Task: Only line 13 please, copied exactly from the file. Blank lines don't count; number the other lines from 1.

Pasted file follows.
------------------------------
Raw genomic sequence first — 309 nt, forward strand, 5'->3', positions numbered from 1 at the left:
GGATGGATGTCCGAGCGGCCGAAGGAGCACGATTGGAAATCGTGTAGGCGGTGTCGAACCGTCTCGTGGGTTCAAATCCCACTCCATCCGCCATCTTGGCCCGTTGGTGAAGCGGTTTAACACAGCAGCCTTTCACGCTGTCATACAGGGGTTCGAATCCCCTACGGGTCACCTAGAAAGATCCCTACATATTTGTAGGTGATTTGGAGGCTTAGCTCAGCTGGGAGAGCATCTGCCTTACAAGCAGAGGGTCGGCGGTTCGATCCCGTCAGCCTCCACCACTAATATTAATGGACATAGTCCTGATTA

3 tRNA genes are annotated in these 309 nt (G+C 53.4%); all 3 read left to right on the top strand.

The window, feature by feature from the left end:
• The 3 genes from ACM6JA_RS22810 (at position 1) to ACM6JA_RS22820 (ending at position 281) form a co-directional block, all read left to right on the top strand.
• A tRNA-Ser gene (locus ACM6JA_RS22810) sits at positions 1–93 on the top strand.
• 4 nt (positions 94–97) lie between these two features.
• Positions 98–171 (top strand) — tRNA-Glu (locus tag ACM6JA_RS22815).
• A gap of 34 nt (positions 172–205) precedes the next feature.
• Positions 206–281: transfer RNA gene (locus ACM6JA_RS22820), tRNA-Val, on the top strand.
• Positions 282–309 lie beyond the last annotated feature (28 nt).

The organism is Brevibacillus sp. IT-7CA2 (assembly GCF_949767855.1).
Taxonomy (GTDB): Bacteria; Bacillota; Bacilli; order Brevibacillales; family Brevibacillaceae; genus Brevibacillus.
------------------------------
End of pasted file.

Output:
Taxonomy (GTDB): Bacteria; Bacillota; Bacilli; order Brevibacillales; family Brevibacillaceae; genus Brevibacillus.